Who would have thought … ?


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“How much can we afford … ?” is the preface to many a conversation.

Good financial management is drummed into most children at an early age: don’t spend more than you can afford, put something aside each month for a rainy day, don’t get caught up in all these easy credit card offers, save for it before rather than pay it back afterwards, don’t think credit is always the answer …

Which always seemed odd to me as every home I ever lived in has been paid-for with extended credit and a massive loan with interest, secured on the very bricks of our home … or does calling it a “mortgage” make it ethically and morally “ok”?

“How much can I afford … ?”  was something I was taught to apply to relationships as well.  What is the return on my investment … is this a good investment of my time and money and love … could I be investing in someone else who will provide a better return … ? 

Which made relationships disposable.  Like any possession or investment prefaced with the “learning” …  ”I can easily afford to speculate a few pounds on this …. “

Jesus looked up and saw rich people putting their gifts into the treasury; he also saw a poor widow put in two small copper coins. He said, “Truly I tell you, this poor widow has put in more than all of them; for all of them have contributed out of their abundance, but she out of her poverty has put in all she had to live on.” Luke 21:1-4

Mr Mounce and the Greek uses “for they, out of their excess … but she, out of her need … “

Excess is a sound financial management term. Need is a far more direct emotional description.  For me it places the context much better.  Excess makes it a “How much can I afford … ?” gift that is easy, that is an obligation managed like other financial obligations (but always leaves enough for my lifestyle and a rainy day).

I don’t think Jesus is talking about “money management”.  Not tithing.  Not “mammon”.  Not the easy stuff.  Not the stuff of church committees and legally binding charitable-status terms and conditions. Not “the stuff” we prefer to focus so much time and energy controlling and worrying over.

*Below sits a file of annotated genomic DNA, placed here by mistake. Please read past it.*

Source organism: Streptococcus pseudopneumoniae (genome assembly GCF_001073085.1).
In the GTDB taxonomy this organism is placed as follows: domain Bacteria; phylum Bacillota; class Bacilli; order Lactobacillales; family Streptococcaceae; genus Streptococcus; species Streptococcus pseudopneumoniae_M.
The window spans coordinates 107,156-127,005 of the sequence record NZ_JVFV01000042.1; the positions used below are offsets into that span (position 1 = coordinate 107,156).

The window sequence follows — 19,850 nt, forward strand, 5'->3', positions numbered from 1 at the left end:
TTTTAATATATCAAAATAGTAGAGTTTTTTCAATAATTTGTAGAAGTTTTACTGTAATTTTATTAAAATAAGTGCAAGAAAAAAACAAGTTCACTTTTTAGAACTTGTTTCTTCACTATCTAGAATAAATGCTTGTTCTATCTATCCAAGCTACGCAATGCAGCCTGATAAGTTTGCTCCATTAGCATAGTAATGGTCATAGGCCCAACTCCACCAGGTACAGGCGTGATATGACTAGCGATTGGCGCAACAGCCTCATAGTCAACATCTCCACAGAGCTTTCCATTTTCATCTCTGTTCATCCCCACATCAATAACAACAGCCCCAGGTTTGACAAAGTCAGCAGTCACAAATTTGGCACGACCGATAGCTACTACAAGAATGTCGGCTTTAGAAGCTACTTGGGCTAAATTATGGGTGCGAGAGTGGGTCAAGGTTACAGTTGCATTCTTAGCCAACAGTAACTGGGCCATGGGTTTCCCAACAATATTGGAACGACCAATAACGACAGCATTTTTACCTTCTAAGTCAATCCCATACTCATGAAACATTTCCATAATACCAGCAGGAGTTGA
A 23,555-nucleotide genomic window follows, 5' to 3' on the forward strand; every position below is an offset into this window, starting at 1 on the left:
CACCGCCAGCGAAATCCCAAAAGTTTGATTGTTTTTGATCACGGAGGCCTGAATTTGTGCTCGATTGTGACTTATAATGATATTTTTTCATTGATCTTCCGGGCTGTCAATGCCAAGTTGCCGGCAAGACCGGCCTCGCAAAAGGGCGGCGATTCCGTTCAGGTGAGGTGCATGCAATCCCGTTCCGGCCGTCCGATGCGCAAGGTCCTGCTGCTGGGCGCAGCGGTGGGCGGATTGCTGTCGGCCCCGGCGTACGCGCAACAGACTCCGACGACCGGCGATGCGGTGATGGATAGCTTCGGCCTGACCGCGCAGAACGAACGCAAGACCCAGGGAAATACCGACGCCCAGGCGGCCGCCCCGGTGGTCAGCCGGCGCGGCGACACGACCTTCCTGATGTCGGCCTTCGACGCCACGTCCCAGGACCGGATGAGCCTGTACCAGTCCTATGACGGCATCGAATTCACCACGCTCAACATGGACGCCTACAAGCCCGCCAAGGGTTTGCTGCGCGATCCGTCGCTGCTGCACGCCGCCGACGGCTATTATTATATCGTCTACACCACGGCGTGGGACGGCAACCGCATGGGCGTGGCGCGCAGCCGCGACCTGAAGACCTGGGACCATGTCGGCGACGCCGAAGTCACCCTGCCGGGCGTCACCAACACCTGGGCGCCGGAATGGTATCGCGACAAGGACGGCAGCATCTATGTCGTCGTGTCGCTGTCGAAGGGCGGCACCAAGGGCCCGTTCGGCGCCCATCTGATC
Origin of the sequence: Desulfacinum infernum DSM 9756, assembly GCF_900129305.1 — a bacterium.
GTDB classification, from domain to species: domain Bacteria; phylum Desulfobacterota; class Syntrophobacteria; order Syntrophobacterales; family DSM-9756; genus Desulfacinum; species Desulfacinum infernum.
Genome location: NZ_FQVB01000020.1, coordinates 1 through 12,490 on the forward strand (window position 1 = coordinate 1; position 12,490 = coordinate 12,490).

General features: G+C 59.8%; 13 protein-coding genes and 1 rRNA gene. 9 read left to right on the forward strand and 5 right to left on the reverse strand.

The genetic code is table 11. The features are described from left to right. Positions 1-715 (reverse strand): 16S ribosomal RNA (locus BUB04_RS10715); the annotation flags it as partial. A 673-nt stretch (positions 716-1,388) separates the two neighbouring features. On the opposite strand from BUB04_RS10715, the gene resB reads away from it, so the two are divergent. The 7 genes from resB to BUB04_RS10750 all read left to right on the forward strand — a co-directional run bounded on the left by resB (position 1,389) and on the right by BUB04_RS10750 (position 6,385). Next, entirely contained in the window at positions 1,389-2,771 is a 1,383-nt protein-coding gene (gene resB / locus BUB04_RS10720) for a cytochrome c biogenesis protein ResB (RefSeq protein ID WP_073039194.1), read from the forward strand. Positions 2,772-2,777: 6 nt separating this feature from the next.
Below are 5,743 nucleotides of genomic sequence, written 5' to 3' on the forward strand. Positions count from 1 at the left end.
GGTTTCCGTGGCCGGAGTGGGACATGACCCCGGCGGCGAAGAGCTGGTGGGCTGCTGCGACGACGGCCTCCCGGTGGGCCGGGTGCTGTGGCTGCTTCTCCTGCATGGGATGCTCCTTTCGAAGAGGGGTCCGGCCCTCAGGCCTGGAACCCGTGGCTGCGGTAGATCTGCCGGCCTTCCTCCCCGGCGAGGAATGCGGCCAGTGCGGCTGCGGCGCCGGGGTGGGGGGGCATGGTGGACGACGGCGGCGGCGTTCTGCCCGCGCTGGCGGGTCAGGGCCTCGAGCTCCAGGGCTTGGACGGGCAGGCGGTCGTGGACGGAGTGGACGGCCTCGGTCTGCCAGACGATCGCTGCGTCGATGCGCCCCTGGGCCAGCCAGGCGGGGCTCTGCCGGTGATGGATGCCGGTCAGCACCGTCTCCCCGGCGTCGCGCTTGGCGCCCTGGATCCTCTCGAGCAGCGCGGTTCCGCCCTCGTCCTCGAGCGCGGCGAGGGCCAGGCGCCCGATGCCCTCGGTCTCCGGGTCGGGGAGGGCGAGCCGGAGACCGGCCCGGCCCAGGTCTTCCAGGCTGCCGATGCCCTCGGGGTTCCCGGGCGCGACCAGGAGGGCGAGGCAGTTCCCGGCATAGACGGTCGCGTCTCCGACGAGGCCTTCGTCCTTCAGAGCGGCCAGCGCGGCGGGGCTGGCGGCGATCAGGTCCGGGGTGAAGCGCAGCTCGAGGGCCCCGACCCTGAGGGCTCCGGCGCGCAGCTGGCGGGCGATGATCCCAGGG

Today Mrs Paul and I celebrate 35 years of marriage and the phrase we both have in our heads this morning is not “How much can we afford”. It is this …

“Who would have thought … ?”

I have no idea how much it has cost being married and raising a family and now part of a growing grandchildren family.  No idea how much our two families cost as our joint-extended family.  No idea whether it would have been financially (and emotionally) better to have invested in someone else (we have both wondered at times).

But I know with complete certainty that the “grass is greener” refers always to “grass”.  And just like love is love … so too “grass is grass”.

It matters not where I find either love or grass – it matters not whether I can afford love or grass.  Love, like grass just “is”.   And I can turn the grass brown here AND over there – just like I can with love – if I try hard enough.

I committed to a biblical God years ago just as I committed to a young lady 35 years ago.  Neither one I knew anything much about at the time other than this …

Someone told me that whales mate for life as a pairing.  And the way they choose a watery soul-mate is by gliding past each other.  In a world alien to me, in a place I cannot breathe or live, they glide past each other and know they are as one – or they know to keep gliding.

Thirty-five years ago in a small rented flat whilst working for McDonalds in the east of England – and against all logic and “the odds” of all relationship advice … we glided without knowing we were gliding … and I knew.

And coming back from a late shift one night, I slid into a warm bed – chilled from the cold night and still perfumed with the stale smell of grease and cleaning chemicals – and woke this warm nubile sexy vivacious life-force next to me and said nervously but with complete assurance –

“I think we should get married.”

(and then had to repeat it because pre-Mrs Paul was still three-parts asleep and hadn’t heard what I said)

Who would have thought … ?

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7 thoughts on “Who would have thought … ?

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